After Jesus returned to Capernaum with his disciples, Peter was approached about the payment of the temple tax. Possibly while they had been in Caesarea Philippi, this annual tax of two drachmas (one didrachma; approximately two days’ wages) began to be collected. (Matthew 17:24)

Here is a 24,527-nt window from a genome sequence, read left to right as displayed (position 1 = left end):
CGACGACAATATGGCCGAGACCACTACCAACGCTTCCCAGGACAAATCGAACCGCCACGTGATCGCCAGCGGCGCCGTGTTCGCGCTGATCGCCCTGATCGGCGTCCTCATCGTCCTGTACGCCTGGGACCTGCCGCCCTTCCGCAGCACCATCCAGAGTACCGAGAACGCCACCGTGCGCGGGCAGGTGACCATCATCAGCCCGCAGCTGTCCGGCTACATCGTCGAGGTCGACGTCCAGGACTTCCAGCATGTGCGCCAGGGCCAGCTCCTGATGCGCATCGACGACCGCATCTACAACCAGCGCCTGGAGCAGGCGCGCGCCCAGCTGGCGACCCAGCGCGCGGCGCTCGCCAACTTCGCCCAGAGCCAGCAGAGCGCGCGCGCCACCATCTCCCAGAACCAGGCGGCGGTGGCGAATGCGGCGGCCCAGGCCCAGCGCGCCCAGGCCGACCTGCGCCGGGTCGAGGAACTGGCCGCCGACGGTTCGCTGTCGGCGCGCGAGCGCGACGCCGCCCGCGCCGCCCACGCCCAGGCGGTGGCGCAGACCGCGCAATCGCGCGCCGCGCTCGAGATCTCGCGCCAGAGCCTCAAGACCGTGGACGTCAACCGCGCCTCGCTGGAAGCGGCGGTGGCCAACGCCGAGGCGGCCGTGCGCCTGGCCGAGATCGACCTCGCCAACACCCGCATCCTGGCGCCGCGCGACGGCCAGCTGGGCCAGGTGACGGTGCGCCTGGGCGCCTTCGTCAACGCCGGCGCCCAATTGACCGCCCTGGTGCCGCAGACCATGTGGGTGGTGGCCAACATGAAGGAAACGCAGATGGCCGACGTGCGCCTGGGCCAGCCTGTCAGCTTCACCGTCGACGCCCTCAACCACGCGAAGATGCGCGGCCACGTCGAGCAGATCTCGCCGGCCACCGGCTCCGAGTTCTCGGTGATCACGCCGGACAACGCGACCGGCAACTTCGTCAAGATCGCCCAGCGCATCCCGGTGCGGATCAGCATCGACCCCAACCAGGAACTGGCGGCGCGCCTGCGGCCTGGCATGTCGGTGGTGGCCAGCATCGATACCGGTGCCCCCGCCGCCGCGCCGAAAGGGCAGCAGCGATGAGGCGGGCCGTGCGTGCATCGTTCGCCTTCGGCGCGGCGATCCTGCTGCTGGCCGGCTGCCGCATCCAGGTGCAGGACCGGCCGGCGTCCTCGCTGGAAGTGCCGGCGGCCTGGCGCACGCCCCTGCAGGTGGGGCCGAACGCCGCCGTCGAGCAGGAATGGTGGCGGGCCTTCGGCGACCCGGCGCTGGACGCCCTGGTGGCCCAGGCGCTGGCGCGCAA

Asked if his “teacher” (Jesus) paid the tax, Peter replied, “Yes.” Upon entering “the house,” likely his own home, he did not have an opportunity to mention the incident. Aware of what had taken place, Jesus brought up the subject, asking Peter whether earthly kings receive tax or tribute from their own sons or from strangers. “From strangers,” Peter replied, and Jesus added that the sons, therefore, are free of this obligation. Thereby Jesus implied that he, as the Son of God, was not required to pay the temple tax, for the temple was his Father’s house. To avoid giving offense respecting this matter by asserting his right not to pay the tax, Jesus arranged for his and Peter’s share to be obtained in a manner that harmonized with his being God’s unique Son. He instructed Peter to go to the Sea of Galilee and cast a fishhook into the lake. In the mouth of the first fish he would catch, he would find a stater coin (valued at four drachmas), with which he would then pay the tax. (Matthew 17:24-27) Likely the fish would have been Chromis simonis. This mouth-breeding variety of fish has a mouth large enough to accommodate a coin. The male of Chromis simonis takes some 200 eggs into its mouth, and the hatched fish continue to be sheltered there for a number of weeks.